No winners in national schools rugby suspension

While made with the best intentions, the decision to implement a countrywide suspension on all contact sports – including rugby – at schools could have an adverse affect, writes DYLAN JACK.

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In a media release issued by the Department of Basic Education, it was confirmed that all contact sports, including rugby, would be suspended in the country.

According to the release, the Outbreak Response Team determined that the risk of transmission was high when engaged in close contact sports, especially with people who do not live together.

This comes after a rise in Covid-19 outbreaks among schools in Gauteng, which according to the release, ‘related to school sports activities’, with a number of schoolboys rugby games called off in the region over the past couple of weeks.

Unsurprisingly, the reaction to the news has been a mixture of anger, frustration and sadness. Pupils have already taken the blow of having to go a year without sport in 2020, only to see the 2021 season halted after just a handful of games.

Frankly, the decision, while obviously taken with the best intention of stopping a third wave of infections, makes little sense in the context of South Africa’s current Covid-19 restrictions.

Consider that since the country was lowered to a level-one lockdown, people have been flocking to bars, clubs and potential ‘super-spreader’ events such as parties and braais.

Restaurants and shopping malls are also packed every day, with thousands flooding in and out, often bumping into each other and not maintaining anything near a physical distance.

While there are regulations in place at these venues, we all know that as soon as the alcohol goes in, the masks come off and whatever social distancing there was at the beginning of the evening, becomes minimal as the night goes on.

In this context, how is it fair to take extra-curricular activities away from pupils? Whatever happened to a region-specific approach? That would ensure that at least some pupils would be able to continue playing sports, while still containing the spread in the red zones.

Added to this, schools are very well controlled as far as Covid-prevention measures go. There is daily screening of pupils and staff and constant santisation of classrooms and facilities. They have even gone the extra step of calling off sports fixtures with the safety of the children in mind.

Now, to be fair to those in the department of education, they are faced with a difficult decision with schools across Gauteng having to send their kids home due to a rise in positive cases. It’s not an easy place to be in such an unprecedented time. But one has to ask whether a countrywide application was needed.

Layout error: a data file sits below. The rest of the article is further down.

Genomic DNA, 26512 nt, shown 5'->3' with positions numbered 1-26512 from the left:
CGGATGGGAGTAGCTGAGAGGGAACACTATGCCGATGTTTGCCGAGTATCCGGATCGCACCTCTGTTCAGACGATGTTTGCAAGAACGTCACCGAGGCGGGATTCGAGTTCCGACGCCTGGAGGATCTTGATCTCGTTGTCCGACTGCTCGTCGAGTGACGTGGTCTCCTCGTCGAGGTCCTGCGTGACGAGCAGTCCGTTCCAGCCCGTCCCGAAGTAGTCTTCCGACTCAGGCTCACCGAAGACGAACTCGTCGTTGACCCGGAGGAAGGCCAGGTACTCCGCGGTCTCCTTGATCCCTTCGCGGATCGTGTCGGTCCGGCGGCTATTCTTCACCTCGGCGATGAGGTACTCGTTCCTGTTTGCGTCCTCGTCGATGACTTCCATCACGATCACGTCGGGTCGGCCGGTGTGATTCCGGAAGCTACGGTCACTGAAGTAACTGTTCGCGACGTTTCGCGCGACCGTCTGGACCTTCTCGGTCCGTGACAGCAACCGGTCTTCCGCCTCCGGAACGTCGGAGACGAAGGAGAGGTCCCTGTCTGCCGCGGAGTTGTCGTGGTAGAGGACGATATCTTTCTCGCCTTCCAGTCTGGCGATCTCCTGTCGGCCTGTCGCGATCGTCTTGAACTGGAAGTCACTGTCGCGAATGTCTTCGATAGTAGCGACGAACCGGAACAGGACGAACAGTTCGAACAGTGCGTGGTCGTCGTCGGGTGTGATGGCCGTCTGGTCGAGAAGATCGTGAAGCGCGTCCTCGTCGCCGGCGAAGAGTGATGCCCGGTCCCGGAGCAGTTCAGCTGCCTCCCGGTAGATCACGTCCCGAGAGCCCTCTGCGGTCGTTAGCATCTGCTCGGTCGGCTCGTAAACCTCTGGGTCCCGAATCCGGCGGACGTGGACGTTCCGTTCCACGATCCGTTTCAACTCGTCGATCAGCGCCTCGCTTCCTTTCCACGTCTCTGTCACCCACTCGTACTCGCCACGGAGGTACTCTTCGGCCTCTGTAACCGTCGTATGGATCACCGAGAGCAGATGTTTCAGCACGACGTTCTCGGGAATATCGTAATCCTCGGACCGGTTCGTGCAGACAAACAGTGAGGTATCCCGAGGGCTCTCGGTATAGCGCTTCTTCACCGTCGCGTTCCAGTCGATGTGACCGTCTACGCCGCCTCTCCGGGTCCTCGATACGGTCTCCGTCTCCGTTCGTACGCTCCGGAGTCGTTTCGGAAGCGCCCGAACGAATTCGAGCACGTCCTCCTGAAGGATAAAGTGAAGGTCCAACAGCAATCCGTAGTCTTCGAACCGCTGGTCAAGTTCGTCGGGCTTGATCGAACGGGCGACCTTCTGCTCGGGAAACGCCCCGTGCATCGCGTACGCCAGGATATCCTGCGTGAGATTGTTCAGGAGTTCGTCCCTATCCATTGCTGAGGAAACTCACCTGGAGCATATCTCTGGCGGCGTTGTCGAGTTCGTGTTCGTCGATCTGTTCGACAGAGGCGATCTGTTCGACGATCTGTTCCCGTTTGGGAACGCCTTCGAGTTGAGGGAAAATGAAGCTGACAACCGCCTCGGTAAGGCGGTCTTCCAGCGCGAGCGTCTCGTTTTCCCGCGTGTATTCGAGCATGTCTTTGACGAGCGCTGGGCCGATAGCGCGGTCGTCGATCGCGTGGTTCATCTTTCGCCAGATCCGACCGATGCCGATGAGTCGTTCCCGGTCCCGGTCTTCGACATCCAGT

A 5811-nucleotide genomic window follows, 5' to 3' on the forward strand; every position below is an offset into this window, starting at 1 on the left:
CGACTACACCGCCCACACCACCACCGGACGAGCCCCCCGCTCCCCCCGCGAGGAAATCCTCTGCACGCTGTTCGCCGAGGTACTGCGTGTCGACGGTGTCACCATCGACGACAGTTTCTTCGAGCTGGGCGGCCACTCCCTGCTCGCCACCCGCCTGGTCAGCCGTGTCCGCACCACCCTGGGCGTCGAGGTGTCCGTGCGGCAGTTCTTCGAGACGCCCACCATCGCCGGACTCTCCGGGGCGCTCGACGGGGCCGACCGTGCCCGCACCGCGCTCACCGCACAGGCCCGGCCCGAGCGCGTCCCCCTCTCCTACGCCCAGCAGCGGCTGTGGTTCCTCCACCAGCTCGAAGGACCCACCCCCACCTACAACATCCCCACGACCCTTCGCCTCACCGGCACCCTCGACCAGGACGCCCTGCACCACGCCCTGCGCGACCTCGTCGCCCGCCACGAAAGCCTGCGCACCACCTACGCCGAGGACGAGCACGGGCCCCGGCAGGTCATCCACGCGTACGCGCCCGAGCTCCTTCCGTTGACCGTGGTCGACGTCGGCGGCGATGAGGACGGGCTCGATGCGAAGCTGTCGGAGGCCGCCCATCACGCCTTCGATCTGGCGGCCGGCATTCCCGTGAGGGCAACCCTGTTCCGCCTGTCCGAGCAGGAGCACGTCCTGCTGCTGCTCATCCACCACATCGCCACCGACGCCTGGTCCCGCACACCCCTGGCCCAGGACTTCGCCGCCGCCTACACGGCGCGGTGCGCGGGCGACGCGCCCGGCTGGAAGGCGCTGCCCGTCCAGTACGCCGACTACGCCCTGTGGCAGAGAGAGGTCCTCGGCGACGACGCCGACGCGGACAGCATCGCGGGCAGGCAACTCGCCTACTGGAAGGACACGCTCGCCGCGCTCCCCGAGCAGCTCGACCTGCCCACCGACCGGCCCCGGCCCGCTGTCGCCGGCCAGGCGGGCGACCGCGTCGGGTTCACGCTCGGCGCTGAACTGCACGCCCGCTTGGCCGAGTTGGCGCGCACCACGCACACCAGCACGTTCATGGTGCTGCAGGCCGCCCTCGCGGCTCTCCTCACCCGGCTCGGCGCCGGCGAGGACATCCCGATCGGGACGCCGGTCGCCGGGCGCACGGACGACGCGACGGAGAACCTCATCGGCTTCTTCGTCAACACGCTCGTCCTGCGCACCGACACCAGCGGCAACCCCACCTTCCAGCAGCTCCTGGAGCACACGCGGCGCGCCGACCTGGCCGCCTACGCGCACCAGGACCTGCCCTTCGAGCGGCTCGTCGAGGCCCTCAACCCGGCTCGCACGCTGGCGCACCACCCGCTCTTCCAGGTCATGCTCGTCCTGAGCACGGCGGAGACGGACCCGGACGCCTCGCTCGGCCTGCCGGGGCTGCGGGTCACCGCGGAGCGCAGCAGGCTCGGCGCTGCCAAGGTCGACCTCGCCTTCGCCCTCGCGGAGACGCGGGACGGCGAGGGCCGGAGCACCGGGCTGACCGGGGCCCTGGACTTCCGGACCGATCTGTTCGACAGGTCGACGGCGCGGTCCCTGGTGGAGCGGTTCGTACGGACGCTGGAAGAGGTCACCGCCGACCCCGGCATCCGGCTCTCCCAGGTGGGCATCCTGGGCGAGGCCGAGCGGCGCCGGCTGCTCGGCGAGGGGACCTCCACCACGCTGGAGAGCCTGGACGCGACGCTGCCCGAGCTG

A study on potential Covid-19 transmission among rugby league players – published in the British Journal of Sports Medicine – determined that ‘despite a high number of tackle involvements and close-proximity interactions between SARS-CoV-2 positive players and players on the same and opposition teams during a rugby league match … transmission is limited during these types of team sport activities played outdoors.’

That study did have its limitations, such as a small data size of 136 male elite rugby-league players – eight of whom were positive – but the point remains that school sports is no more dangerous that interacting in the classroom.  If kids are contracting the virus, it’s more likely to be outside of school activities.

Pupils have already sacrificed so much over the past year. They went what felt like an age without sport and when it did resume, they went without having their parents (and peers) on the sidelines to cheer them on or be there when they got injured, as no spectators were allowed at matches.

The benefit of school sports – and schoolboys rugby in particular – goes beyond just allowing a kid an opportunity to earn a professional contract and a chance at a better life. The vast majority of schoolboys don’t earn a contract straight out of school anyway.

Having an extra-curricular activity is part of the holistic daily life of a healthy teenager. It allows the pupil an escape, an opportunity at interaction with his/her peers beyond the confines of the classroom. So many kids come out of their shells and find their confidence out on the sportsfield.

It is vital to their mental wellbeing.

There are no winners in this decision. Children suffer mentally and the young coaches who pour their passion into getting these kids to reach their potential may find themselves without a job and a living.

On the face of it, this is a decision made out of panic, especially in it’s countrywide application. Needless to say, this is a call that urgently needs to be reconsidered.

Photo: Ashley Vlotman/Gallo Images

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Dylan Jack